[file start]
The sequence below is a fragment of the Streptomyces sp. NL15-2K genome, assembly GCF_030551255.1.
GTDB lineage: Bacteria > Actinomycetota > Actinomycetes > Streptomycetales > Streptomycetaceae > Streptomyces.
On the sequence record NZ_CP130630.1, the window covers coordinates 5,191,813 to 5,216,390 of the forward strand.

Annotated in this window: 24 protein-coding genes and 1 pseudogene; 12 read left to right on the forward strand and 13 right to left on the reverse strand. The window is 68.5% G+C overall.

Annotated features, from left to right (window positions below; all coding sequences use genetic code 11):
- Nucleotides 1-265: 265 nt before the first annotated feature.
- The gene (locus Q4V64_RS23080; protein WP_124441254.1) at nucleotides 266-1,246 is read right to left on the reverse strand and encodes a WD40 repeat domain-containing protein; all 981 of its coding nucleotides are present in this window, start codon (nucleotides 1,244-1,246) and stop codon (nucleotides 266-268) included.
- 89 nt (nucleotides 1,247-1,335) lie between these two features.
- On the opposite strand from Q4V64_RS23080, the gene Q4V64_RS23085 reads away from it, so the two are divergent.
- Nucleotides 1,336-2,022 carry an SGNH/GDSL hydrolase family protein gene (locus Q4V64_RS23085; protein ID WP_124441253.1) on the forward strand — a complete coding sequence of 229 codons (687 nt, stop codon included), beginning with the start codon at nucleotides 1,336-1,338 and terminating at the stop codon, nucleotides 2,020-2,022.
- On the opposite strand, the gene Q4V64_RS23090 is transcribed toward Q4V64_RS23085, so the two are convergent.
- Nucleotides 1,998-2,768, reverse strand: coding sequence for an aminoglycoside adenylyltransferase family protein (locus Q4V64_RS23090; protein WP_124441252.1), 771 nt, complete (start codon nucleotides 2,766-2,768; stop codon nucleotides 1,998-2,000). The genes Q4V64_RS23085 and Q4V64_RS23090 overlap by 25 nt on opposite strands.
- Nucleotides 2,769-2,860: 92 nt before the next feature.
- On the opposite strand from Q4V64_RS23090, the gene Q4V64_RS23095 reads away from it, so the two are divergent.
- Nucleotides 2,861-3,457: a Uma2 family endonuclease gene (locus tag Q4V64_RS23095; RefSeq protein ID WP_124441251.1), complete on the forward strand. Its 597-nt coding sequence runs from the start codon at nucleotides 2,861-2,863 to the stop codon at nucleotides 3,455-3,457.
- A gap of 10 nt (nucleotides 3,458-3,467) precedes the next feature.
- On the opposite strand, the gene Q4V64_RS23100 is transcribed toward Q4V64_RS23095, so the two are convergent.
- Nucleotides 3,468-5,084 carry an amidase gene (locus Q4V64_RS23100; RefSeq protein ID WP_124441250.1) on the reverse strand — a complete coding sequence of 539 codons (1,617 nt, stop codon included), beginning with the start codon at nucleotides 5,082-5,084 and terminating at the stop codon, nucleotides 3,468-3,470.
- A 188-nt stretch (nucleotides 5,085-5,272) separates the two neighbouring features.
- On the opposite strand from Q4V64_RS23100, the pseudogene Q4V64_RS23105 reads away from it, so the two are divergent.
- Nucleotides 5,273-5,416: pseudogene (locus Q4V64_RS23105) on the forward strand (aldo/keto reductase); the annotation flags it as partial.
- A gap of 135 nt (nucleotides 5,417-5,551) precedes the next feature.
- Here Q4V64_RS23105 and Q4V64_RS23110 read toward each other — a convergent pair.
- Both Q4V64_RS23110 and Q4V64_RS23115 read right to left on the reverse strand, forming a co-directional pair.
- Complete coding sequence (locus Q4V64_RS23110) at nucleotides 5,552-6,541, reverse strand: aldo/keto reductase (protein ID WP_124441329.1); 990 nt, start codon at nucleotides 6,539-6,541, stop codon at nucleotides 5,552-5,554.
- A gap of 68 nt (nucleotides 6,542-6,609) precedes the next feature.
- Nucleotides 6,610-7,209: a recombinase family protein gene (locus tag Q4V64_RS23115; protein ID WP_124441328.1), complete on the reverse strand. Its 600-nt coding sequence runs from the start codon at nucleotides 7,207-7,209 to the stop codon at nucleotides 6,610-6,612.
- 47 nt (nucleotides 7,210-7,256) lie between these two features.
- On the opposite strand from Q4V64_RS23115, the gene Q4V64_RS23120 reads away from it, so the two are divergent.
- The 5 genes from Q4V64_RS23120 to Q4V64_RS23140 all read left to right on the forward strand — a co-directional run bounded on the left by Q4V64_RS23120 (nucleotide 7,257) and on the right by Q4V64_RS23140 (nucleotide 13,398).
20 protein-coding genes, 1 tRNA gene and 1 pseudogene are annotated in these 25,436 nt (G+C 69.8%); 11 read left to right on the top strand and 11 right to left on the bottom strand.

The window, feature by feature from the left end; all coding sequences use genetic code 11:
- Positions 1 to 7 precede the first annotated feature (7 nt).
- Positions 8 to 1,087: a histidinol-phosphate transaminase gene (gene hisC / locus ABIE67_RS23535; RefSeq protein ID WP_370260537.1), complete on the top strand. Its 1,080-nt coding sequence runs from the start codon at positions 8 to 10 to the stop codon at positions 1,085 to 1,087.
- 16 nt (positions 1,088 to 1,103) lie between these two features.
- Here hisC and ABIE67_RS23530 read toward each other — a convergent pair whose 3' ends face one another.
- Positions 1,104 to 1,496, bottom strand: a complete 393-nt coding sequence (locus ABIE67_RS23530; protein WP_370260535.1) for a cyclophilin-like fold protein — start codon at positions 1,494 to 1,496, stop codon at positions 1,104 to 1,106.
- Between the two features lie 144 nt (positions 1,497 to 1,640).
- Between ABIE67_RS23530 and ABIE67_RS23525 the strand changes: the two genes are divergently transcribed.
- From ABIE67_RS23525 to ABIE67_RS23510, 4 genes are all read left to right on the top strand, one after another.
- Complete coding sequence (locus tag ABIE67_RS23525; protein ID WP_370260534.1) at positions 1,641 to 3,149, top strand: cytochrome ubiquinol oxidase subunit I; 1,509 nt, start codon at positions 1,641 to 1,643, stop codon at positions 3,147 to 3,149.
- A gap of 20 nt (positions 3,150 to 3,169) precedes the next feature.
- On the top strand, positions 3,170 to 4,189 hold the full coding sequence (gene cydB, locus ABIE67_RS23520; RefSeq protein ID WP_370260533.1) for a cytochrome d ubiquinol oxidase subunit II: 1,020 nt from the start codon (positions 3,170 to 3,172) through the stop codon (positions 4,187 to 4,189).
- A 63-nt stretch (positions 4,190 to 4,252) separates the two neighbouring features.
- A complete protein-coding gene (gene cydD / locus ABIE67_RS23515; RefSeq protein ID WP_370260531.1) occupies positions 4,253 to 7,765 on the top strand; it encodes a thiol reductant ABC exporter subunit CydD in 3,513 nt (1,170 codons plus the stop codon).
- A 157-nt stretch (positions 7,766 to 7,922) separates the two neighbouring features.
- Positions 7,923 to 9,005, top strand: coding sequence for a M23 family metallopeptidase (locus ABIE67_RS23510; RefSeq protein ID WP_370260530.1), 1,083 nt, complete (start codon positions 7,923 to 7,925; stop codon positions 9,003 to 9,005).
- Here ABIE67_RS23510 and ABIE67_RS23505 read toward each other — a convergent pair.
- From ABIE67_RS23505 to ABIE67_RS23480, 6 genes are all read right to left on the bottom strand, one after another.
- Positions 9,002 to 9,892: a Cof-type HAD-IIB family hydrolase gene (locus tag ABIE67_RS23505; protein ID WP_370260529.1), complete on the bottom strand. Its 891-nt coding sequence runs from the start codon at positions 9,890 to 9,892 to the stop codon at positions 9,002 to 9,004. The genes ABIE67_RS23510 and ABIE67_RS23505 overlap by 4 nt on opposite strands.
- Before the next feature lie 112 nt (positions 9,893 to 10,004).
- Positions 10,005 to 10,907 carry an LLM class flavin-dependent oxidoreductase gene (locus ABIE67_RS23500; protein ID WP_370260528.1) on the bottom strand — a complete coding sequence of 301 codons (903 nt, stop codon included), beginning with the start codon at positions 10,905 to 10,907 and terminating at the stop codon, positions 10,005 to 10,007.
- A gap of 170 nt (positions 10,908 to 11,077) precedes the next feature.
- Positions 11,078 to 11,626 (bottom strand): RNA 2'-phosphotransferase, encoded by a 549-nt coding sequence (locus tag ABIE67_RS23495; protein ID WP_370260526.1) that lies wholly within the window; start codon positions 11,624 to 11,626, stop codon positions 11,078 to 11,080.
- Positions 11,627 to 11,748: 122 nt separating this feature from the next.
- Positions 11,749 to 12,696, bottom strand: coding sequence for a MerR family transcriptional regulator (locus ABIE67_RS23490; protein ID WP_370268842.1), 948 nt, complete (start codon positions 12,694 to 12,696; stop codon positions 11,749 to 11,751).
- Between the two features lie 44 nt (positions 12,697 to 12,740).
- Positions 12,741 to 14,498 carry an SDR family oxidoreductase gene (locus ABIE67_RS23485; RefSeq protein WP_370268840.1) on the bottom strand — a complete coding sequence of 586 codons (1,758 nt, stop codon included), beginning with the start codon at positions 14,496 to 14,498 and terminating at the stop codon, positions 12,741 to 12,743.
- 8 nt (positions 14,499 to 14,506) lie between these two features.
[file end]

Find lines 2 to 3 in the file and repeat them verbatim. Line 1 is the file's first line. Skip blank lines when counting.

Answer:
GTDB lineage: Bacteria > Actinomycetota > Actinomycetes > Streptomycetales > Streptomycetaceae > Streptomyces.
On the sequence record NZ_CP130630.1, the window covers coordinates 5,191,813 to 5,216,390 of the forward strand.